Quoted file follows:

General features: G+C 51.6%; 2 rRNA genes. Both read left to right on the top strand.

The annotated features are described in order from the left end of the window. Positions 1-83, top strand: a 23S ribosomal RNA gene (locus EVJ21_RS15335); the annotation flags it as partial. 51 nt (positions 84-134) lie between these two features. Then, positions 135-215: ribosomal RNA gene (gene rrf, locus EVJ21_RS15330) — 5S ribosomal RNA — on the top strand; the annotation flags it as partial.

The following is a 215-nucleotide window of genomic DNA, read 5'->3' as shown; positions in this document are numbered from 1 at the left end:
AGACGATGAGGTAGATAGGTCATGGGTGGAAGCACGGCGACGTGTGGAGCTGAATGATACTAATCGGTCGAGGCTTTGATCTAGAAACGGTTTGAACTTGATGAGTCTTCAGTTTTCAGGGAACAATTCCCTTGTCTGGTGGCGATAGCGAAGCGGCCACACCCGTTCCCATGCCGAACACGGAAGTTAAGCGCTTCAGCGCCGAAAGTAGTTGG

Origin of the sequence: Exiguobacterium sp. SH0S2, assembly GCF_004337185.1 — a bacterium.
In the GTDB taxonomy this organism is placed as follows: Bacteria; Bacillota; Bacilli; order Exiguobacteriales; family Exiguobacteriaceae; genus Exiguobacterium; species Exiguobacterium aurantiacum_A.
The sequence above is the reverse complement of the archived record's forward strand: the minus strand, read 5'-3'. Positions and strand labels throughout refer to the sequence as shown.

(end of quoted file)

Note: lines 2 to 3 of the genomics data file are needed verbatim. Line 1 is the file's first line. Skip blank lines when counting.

The annotated features are described in order from the left end of the window. Positions 1-83, top strand: a 23S ribosomal RNA gene (locus EVJ21_RS15335); the annotation flags it as partial. 51 nt (positions 84-134) lie between these two features. Then, positions 135-215: ribosomal RNA gene (gene rrf, locus EVJ21_RS15330) — 5S ribosomal RNA — on the top strand; the annotation flags it as partial.

The following is a 215-nucleotide window of genomic DNA, read 5'->3' as shown; positions in this document are numbered from 1 at the left end: